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# Where to start?

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I want to start programming in Linux. I want to create non-graphical programs, I want to know where to start learning, I am not a complete linux-newbie but I don''t know much about it.My biggest achievement was compiling apache+openssl+php, it took me long enough... I don''t know anything about making (constructing) Makefiles or anything related to creating programs in Linux (except C/C++ syntax) and I''m looking for information on anything in Linux development including Makefiles, install-scripts and information on libraries (i.e. file-permission file io, user/password, networking, etc.) I prefer free(internet) information (I''m in a perpetual financial crisis) but if I must I will buy books, so I''m looking for sites/books for beginning Linux programmers (I already know C/C++) Gyzmo ======================= [signature][/signature]

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Programming non-graphical programs for Linux is a lot like programming for DOS, but you've got more power If you've got Linux installed, there are lots of HOWTO's in some directory (/usr/doc/ or something, I don't remember). I think there's a C/C++ programming doc, you should check it out. If you don't have Linux installed (yet), check out Linuxdoc.org, you can find lots of HOWTO's there. You might want to check out linuxprogramming.com too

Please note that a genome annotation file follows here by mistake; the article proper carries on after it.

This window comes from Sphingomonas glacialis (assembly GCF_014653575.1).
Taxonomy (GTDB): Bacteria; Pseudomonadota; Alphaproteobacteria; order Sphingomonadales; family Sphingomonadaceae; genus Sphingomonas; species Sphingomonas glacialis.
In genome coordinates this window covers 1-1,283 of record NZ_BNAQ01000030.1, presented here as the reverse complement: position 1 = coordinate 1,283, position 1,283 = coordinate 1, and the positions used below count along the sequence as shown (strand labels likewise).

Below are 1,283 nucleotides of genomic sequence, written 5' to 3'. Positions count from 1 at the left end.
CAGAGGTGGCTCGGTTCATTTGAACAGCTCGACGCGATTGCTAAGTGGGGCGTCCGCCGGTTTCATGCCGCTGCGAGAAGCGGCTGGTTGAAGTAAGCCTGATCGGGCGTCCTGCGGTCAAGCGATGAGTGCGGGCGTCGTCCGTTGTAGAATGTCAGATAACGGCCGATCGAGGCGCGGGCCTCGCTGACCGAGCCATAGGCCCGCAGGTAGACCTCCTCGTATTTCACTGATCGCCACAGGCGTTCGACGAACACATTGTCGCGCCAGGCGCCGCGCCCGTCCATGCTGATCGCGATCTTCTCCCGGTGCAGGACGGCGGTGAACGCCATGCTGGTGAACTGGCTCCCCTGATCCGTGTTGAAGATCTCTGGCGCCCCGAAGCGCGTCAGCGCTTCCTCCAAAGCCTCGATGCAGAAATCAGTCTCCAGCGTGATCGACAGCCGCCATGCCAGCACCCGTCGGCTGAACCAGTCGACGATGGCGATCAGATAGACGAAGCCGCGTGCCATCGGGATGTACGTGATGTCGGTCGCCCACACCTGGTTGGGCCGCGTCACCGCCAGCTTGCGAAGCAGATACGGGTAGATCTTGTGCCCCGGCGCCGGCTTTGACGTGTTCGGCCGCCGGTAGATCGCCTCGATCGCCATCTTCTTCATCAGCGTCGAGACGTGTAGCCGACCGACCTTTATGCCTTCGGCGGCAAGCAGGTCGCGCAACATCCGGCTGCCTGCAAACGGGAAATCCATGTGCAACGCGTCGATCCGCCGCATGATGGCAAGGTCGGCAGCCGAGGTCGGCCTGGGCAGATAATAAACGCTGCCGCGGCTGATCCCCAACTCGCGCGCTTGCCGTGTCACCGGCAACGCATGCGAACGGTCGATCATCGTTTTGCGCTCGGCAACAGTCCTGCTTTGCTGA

Man pages are also good places to go looking for info.

Edited by - Muzzafarath on August 31, 2000 3:15:23 AM

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I do have Linux installed, as my gateway, I have a small network of 5 computers (2 Windows98 Pc''s, 2 Windows98 Laptop''s and a Linux Server) I want to learn Linux programming mostly because I can never host any game (unless I get lucky and know which ports to forward) so for any network game I make I at least want to make a linux-server. So people like me (read people connected to Internet through a Linux gateway) can still host games.